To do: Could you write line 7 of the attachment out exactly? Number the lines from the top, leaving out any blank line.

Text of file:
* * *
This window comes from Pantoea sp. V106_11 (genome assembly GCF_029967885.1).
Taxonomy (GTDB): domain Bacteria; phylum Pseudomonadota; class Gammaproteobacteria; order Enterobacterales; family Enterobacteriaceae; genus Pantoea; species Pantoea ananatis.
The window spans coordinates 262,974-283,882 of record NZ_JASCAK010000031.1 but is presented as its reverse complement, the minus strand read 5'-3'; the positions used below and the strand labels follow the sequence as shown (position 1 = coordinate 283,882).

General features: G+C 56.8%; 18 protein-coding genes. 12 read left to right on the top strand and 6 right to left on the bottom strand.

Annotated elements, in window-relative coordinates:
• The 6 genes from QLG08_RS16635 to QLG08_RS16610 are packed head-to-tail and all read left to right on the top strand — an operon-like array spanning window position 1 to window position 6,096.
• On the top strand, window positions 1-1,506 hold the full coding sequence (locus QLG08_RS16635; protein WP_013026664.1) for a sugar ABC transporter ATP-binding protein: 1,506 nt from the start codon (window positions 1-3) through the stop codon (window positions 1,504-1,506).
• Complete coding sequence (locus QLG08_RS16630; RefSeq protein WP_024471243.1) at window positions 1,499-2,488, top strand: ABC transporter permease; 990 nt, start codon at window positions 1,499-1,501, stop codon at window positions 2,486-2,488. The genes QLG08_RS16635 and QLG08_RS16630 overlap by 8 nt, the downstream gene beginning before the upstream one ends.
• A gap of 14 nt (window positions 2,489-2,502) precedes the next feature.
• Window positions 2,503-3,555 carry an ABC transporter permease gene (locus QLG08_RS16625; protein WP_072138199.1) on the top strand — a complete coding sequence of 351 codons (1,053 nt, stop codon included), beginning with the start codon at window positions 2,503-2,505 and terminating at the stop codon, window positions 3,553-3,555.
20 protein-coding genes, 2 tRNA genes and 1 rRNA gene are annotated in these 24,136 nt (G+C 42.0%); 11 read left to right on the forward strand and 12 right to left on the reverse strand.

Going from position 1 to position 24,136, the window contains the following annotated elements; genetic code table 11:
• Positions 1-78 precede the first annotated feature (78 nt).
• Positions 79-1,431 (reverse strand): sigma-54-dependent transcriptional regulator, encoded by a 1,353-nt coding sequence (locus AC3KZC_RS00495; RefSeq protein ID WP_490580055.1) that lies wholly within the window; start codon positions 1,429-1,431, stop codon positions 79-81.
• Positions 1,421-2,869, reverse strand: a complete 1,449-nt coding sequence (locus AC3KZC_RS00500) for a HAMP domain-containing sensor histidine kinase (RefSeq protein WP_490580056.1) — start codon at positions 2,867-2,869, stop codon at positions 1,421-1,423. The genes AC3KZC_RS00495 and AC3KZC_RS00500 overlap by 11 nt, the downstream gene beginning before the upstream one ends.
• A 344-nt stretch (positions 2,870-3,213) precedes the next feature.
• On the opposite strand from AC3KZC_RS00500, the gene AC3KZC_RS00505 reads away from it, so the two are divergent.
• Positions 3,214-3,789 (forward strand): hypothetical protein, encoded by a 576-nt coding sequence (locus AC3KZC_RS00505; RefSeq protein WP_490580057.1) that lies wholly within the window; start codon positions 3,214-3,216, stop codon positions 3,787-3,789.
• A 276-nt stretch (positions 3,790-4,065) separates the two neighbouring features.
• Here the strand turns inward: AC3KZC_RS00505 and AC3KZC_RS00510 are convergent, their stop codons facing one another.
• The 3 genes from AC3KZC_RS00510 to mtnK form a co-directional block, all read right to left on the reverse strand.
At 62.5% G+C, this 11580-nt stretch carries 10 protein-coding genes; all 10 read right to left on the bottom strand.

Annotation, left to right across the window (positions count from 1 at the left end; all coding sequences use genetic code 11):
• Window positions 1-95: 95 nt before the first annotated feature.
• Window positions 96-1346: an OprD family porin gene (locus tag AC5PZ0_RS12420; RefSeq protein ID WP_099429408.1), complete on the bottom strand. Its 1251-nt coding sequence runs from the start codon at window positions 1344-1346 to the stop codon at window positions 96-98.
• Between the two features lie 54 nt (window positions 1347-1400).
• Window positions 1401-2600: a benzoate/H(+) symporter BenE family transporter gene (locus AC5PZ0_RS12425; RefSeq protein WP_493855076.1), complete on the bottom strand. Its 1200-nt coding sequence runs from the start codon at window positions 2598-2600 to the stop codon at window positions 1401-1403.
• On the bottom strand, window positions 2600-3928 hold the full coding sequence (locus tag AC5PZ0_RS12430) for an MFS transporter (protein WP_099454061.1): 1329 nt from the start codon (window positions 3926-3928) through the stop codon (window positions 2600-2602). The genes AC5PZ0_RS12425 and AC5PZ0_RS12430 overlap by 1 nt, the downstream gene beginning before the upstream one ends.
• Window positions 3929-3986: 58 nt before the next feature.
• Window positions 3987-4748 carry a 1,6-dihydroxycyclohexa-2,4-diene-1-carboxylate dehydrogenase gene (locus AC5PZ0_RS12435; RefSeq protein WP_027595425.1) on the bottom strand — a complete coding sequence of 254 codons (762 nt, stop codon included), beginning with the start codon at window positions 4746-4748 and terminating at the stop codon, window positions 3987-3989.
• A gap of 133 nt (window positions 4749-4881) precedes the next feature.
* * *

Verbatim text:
• On the top strand, window positions 1-1,506 hold the full coding sequence (locus QLG08_RS16635; protein WP_013026664.1) for a sugar ABC transporter ATP-binding protein: 1,506 nt from the start codon (window positions 1-3) through the stop codon (window positions 1,504-1,506).